Stem cell expert Chunhui Xu (also featured in our post last week about microgravity) has teamed up with biomedical engineers Ximei Qian and Shuming Nie to develop an extremely sensitive technique for detecting stray stem cells.PowerPoint Presentation

The technique, described in Biomaterials, uses gold nanoparticles and Raman scattering, a technology previously developed by Qian and Nie for cancer cell detection (2007 Nature Biotech paper, 2011 Cancer Research paper on circulating tumor cells). In this case, the gold nanoparticles are conjugated with antibodies against SSEA-5 or TRA-1-60, proteins that are found on the surfaces of stem cells. Read more

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Microgravity means more cardiac muscle cells

Cardiac muscle cells derived from stem cells could eventually be used to treat heart diseases in children or adults, reshaping hearts with congenital defects or repairing damaged tissue.

srep30956-f2

Cardiomyocytes produced with the help of simulated microgravity. Red represents the cardiac muscle marker troponin, and green is cadherin, which helps cells stick to each other. Blue = cell nuclei. From Jha et al SciRep (2016).

Using the right growth factors and conditions, it is possible to direct pluripotent stem cells into becoming cardiac muscle cells, which form spheres that beat spontaneously. Researchers led by Chunhui Xu, PhD, director of the Cardiomyocyte Stem Cell Laboratory in Emory’s Department of Pediatrics, are figuring out how to grow lots of these muscle cells and keep them healthy and adaptable.

As part of this effort, Xu and her team discovered that growing stem cells under “simulated microgravity” for a few days stimulates the production of cardiac muscle cells, several times more effectively than regular conditions. The results were published on Friday, Aug. 5 in Scientific Reports. The first author of the paper is postdoctoral fellow Rajneesh Jha, PhD. Read more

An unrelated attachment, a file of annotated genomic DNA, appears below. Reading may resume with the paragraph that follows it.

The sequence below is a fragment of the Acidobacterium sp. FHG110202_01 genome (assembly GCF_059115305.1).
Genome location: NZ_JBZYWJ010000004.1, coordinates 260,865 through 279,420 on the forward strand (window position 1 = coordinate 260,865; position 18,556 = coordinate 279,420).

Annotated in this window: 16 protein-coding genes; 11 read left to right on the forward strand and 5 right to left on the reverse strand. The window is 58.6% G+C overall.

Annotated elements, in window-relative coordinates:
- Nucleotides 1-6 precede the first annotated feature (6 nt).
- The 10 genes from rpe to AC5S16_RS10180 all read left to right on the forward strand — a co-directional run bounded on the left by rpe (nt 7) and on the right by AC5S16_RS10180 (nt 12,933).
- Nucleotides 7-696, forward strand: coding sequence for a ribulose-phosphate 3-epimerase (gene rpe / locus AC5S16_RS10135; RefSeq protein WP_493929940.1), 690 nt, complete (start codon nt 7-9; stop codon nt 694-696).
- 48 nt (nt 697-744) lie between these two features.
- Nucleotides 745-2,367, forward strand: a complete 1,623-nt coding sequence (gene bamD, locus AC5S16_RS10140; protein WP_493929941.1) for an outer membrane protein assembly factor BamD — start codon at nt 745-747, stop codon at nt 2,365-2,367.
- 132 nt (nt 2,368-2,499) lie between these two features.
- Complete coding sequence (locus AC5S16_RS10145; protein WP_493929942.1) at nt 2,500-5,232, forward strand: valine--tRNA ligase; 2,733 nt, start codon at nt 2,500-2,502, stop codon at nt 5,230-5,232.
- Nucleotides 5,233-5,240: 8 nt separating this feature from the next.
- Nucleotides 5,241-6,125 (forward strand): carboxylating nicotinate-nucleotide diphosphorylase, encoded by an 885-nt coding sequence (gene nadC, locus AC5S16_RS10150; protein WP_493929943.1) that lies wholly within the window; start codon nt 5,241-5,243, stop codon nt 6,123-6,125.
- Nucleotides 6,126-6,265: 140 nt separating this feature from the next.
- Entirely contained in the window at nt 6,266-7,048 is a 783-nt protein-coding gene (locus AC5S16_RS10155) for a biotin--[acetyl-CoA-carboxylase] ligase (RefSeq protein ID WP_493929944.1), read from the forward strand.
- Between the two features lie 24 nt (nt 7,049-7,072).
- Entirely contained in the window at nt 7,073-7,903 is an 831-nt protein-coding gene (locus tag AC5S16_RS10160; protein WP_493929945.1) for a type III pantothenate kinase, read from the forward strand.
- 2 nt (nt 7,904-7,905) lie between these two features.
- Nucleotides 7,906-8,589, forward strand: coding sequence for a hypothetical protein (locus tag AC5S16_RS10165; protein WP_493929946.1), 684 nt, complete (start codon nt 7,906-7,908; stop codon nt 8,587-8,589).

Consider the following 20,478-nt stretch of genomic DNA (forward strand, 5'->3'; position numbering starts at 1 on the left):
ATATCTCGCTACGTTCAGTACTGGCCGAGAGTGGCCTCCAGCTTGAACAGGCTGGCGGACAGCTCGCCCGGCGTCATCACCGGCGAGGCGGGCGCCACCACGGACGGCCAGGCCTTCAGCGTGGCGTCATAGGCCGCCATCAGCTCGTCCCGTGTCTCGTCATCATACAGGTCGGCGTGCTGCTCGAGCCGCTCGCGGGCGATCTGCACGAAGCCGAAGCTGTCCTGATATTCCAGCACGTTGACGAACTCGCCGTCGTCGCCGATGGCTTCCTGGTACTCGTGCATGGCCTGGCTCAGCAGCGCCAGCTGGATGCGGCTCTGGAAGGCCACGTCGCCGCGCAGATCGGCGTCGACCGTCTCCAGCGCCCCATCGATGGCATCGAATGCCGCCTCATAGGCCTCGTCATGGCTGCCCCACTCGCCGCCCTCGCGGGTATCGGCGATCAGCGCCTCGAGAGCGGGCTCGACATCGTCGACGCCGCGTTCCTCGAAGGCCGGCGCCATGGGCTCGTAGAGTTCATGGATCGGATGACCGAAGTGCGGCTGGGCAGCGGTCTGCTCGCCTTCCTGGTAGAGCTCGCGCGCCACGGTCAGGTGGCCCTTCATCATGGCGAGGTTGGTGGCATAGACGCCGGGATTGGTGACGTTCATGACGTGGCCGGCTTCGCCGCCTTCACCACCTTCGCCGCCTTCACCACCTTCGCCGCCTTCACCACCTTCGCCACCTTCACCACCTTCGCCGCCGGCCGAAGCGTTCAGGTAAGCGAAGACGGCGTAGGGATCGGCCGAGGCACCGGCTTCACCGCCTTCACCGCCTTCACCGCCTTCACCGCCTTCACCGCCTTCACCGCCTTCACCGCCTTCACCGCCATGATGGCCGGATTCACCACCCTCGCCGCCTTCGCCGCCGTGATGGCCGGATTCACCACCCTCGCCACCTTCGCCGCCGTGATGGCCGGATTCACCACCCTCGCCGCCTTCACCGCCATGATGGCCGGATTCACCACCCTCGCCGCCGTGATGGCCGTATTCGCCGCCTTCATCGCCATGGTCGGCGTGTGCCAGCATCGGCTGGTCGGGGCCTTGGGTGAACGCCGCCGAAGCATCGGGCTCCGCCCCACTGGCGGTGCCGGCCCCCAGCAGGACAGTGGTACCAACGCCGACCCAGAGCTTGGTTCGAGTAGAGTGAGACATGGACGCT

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Addendum on CRISPR

An excellent example of the use of CRISPR gene editing technology came up at the Emory-Children’s Pediatric Research Center’s Innovation Conference this week.

Marcela Preininger, who is working with cardiomyocyte stem cell specialist Chunhui Xu, described her work (poster abstract 108) on cells derived from a 12 year old patient with an inherited cardiac arrhythmia syndrome: catecholaminergic polymorphic ventricular tachycardia or CPVT. Her team has obtained skin fibroblasts from the patient, and converted those cells into induced pluripotent stem cells, which can then be differentiated into cardiac muscle cells or cardiomyocytes.

Working with TJ Cradick, director of the Protein Engineering Facility at Georgia Tech, Preininger is testing out CRISPR gene editing as a means of correcting the defect in this patient’s cells, outside the body. Cradick says that while easy and efficient, RNA-directed CRISPR can be lower in specificity compared to the protein-directed TALEN technology.

From Preininger’s abstract:

Once the mutation has been corrected at the stem cell level, we will investigate whether the repaired (mutation-free) iPS cells can be differentiated into functional cardiomyocytes with normal Ca2+ handling properties, while closely monitoring the cells for mutagenic events. Pharmacological restoration of the normal myocardial phenotype will also be optimized and explored in our model.

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Souped-up method for iPS cell reprogramming

Peng Jin and collaborators led by Da-Hua Chen from the Institute of Zoology, Chinese Academy of Sciences have a new paper in Stem Cell Reports. They describe a souped-up method for producing iPS cells (induced pluripotent stem cells).

Production of iPS cells in the laboratory is becoming more widespread. Many investigators, including those at Emory, are using the technology to establish “disease in a dish” models and derive iPS cells from patient donations, turning them into tools for personalized medicine research.